Consider a directed tree $G$ with a root node $s$. Let $s$ be the source node of $G$ and its leaves the sink nodes (call these leaves $t$). (And of course edges have their respective capacities like any network flow problem).
$s$ - source
$t$ - sink
$f(e)$ - flow at edge $e$
$c(e)$ - capacity at edge $e$
$v(f)$ - value of flow
- Start with $f(e) = 0$ for all edges in $G$.
- Find an $s-t$ path where for each edge $e$, $f(e) < c(e)$, and augment flow along this path until one of the edges in this path reaches capacity. Redo this step for another $s-t$ path where $f(e) < c(e)$ for all edges in the path. Redo until there are no more paths left to augment flow.
Prove that this greedy algorithm successfully computes the max flow of $G$, or show a counterexample.
I originally believed this problem to be false as I've encountered a few examples of greedy algorithm being used to demonstrate incorrectness. But after thinking it over I realized I missed a crucial detail that differentiates this from any other graph greedy max flow attempts as this is a tree. I believe this very fact of it being a tree – no cycles! – makes the difference to allow this algorithm to work.
The reason why this works seems fairly obvious at first, yet I have a hard time convincing myself so.
By picking an arbitrary path from the root node to a leaf and augmenting flow, while this may effect the amount of flow that can be sent along a similar $s-t$ path that shares some edges from upper level, it should not alter the overall flow value sent to the sinks as whatever flow entering must reach the sink (leaves) (This detail is more apparently if I look at the tree using its recursive definition using subtree nodes). Since every node has only one in degree it is only receiving flow from one source only so it can simply distribute it to its children (if any) freely without having to concentrate hard to maximize flow in general graphs. We can simply repeat this process until the edges - either at top level at source or anywhere else in path - are full at capacity.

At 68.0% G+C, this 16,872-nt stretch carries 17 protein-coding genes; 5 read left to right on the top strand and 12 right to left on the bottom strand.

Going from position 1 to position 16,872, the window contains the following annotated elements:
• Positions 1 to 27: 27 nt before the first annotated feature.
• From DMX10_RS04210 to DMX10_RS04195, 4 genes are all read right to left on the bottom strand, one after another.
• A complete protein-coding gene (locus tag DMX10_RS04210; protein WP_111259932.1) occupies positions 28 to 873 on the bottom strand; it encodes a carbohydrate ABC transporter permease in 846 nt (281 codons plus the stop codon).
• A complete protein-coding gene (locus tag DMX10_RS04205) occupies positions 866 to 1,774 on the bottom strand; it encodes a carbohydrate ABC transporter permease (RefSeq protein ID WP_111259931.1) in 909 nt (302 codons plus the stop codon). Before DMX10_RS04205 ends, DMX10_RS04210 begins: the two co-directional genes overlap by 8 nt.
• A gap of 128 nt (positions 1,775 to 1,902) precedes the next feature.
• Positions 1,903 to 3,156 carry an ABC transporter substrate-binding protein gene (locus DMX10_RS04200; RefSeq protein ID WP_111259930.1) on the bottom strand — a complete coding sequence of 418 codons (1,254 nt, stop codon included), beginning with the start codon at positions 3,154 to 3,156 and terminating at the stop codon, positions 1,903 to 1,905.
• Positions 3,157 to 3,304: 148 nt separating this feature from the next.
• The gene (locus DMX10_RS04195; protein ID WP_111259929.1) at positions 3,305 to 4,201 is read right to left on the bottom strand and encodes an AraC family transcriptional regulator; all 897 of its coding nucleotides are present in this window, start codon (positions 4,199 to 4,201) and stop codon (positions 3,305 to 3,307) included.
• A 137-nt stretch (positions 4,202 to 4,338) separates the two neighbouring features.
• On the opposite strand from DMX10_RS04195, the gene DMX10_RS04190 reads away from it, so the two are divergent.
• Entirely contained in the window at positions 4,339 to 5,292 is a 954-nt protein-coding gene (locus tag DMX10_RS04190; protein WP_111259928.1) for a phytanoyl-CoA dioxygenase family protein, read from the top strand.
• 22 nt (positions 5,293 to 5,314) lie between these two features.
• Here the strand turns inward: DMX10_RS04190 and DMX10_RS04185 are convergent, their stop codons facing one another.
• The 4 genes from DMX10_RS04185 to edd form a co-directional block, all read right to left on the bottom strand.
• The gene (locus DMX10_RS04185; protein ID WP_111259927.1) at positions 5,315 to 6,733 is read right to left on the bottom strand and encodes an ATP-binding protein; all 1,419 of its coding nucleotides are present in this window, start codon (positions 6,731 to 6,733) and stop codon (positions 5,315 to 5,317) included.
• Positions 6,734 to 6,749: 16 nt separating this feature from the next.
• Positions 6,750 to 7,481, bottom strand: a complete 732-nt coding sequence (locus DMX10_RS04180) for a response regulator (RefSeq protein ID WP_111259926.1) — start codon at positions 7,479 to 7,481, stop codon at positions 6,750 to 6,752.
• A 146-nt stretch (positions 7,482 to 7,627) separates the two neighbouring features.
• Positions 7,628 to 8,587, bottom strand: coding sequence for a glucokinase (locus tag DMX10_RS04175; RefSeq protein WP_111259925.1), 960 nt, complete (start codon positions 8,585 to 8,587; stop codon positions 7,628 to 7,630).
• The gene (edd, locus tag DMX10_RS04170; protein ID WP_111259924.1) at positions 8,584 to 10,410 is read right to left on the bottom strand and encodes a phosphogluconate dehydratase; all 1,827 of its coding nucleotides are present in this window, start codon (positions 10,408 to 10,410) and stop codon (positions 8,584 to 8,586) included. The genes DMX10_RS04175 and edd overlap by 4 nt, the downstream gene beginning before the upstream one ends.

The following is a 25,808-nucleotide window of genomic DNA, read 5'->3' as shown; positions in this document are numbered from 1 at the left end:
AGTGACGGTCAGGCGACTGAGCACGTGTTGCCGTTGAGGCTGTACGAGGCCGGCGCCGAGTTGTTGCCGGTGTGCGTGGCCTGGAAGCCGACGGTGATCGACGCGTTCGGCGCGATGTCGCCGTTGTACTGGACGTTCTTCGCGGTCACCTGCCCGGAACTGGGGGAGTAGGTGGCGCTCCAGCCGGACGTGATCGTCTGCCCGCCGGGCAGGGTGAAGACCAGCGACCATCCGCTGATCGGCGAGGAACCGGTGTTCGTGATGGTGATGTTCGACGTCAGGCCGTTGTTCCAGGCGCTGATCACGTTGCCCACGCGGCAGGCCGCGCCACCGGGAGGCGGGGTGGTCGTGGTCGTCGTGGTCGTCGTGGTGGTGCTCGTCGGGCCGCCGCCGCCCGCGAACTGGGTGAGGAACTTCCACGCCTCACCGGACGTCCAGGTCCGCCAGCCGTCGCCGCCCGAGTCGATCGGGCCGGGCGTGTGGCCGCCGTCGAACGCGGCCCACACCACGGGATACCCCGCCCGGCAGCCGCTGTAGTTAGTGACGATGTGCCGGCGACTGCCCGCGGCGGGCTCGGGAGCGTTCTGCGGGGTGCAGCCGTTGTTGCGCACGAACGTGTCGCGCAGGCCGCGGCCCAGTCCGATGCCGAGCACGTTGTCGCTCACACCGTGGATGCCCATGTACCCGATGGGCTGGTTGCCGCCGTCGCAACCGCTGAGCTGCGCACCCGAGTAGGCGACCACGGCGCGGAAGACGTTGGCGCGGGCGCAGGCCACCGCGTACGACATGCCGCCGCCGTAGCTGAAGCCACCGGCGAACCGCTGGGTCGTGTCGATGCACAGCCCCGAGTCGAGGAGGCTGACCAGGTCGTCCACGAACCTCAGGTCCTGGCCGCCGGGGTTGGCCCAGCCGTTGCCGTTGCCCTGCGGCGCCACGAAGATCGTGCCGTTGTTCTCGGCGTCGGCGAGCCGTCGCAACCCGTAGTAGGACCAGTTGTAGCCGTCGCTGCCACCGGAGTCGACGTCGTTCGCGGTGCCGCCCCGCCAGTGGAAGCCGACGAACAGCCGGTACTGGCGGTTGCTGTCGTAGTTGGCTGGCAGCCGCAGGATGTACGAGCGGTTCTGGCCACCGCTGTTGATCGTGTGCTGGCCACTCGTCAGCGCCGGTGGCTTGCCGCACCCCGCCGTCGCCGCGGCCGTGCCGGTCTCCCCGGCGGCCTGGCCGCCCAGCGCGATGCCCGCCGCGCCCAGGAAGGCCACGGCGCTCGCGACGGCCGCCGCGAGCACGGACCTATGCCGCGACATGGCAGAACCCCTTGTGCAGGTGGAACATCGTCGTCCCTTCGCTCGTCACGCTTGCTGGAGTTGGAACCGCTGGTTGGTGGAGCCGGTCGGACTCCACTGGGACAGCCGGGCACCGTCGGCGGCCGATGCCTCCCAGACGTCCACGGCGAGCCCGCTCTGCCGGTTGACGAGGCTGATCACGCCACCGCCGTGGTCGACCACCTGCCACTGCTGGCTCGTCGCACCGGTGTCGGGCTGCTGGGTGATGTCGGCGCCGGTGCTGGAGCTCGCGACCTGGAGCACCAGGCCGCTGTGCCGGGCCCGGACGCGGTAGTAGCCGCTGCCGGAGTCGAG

I think I have the basics to start the proof but I'm having problems formalizing it (not sure how to apply your usual greedy algo proof here since there technically is no "conflict" per se...). But then again, I could be wrong and be missing a counter example.
Any input would be appreciated. Thanks.